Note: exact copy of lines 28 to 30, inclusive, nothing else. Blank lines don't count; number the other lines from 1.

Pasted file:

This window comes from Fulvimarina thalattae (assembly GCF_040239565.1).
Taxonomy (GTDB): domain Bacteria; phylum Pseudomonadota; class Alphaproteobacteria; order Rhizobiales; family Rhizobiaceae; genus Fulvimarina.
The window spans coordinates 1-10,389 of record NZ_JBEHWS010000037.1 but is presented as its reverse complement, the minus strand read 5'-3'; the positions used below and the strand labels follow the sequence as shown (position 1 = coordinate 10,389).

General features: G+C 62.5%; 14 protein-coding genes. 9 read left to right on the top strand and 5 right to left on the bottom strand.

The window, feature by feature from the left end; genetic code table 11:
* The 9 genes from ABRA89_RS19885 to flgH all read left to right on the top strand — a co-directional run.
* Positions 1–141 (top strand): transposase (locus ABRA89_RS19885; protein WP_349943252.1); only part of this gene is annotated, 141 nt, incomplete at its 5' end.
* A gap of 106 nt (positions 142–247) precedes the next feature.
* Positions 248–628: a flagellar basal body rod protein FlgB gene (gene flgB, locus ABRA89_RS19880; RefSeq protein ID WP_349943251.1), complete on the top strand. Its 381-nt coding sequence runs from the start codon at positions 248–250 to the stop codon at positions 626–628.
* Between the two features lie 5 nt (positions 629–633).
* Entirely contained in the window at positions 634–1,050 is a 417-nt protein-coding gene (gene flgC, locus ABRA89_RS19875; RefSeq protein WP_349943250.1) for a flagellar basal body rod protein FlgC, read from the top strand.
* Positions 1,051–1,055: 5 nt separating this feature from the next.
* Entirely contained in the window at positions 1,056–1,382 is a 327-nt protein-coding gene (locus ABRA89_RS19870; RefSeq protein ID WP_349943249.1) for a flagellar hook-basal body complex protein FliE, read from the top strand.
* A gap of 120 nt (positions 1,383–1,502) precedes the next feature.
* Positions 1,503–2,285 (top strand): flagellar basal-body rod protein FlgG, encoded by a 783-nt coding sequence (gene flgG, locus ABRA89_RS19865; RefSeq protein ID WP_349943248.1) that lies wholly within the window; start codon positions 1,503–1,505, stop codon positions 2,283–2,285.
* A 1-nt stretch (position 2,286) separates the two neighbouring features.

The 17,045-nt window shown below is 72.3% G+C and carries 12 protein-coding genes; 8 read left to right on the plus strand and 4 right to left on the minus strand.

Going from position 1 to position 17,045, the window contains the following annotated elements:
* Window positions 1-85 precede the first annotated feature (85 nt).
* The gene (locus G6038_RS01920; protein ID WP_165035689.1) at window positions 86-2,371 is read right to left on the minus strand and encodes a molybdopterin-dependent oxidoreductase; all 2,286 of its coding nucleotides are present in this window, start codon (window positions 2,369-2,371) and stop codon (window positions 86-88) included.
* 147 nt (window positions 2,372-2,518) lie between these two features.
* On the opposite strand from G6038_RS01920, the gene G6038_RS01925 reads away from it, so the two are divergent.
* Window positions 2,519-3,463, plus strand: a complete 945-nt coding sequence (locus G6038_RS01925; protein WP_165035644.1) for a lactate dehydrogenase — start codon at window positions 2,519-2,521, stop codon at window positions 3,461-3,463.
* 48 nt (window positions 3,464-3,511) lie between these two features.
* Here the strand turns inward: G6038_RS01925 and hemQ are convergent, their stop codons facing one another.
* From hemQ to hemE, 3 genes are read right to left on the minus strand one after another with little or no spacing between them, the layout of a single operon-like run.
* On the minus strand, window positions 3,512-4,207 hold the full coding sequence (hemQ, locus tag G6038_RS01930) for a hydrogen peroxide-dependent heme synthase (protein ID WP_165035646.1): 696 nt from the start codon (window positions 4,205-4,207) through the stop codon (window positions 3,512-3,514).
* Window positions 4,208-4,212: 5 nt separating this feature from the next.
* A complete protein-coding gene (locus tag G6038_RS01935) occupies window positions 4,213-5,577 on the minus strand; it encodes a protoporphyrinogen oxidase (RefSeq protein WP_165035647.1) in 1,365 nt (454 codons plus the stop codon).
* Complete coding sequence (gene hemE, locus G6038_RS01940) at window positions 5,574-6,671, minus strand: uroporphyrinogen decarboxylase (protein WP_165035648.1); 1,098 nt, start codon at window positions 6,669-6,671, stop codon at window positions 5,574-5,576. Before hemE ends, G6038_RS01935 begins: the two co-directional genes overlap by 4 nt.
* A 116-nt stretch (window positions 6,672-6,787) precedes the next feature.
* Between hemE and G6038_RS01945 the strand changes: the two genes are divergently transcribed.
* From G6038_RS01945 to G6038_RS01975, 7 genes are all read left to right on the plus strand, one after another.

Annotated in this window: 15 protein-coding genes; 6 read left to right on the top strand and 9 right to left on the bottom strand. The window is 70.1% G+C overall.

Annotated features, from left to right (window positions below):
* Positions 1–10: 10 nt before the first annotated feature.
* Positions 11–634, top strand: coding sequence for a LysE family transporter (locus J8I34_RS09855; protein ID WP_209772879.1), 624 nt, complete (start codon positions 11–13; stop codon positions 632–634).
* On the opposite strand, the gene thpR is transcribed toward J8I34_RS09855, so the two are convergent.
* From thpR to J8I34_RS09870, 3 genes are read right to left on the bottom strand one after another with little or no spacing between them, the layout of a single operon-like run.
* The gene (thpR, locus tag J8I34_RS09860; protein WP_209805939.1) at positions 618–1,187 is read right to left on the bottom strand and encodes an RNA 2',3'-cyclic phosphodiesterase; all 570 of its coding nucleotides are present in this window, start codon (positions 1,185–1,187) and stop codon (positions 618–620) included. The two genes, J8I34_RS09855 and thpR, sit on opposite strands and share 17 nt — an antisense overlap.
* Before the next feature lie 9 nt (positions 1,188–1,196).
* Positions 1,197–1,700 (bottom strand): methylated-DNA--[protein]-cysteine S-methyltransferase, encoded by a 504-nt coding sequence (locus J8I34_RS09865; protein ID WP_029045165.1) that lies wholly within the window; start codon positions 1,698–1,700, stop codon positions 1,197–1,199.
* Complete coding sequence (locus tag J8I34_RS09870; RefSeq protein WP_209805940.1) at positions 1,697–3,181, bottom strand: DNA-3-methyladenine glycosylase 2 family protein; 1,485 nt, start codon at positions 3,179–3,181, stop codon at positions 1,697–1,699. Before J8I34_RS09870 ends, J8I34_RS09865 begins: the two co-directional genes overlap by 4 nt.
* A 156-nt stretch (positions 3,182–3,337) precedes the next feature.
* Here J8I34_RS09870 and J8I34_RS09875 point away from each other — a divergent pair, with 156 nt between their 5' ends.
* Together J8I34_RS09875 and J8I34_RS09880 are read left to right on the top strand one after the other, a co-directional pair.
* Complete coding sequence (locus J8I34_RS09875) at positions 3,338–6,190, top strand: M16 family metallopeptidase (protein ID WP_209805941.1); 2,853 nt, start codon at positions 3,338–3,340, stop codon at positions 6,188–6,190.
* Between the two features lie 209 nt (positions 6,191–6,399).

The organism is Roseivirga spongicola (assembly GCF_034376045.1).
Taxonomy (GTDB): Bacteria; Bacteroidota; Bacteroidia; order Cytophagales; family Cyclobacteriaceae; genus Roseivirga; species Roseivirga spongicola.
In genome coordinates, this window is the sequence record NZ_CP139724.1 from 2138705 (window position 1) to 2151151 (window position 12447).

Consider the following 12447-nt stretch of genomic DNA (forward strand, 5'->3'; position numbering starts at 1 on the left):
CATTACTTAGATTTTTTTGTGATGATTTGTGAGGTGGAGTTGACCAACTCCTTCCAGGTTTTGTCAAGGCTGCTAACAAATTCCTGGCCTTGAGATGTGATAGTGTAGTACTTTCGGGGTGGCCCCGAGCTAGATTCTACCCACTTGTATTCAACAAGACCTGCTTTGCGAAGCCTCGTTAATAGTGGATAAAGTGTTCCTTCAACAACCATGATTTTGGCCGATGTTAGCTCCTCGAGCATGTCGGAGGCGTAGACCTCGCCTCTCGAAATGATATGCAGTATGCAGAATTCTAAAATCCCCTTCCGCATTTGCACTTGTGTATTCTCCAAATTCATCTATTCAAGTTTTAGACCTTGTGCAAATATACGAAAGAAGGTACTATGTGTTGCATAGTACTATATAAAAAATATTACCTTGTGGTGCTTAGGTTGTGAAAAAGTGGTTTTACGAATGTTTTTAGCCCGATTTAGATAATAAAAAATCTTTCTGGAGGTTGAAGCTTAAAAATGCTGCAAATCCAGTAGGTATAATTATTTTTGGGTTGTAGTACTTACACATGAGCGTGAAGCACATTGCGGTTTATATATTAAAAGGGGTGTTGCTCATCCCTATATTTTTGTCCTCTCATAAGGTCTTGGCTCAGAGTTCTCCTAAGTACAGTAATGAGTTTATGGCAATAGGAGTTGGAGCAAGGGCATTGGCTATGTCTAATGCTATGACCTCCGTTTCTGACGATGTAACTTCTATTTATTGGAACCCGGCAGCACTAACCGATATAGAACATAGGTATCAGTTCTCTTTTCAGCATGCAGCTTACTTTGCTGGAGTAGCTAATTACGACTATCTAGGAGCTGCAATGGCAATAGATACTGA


* Window positions 4,208-4,212: 5 nt separating this feature from the next.
* A complete protein-coding gene (locus tag G6038_RS01935) occupies window positions 4,213-5,577 on the minus strand; it encodes a protoporphyrinogen oxidase (RefSeq protein WP_165035647.1) in 1,365 nt (454 codons plus the stop codon).
* Complete coding sequence (gene hemE, locus G6038_RS01940) at window positions 5,574-6,671, minus strand: uroporphyrinogen decarboxylase (protein WP_165035648.1); 1,098 nt, start codon at window positions 6,669-6,671, stop codon at window positions 5,574-5,576. Before hemE ends, G6038_RS01935 begins: the two co-directional genes overlap by 4 nt.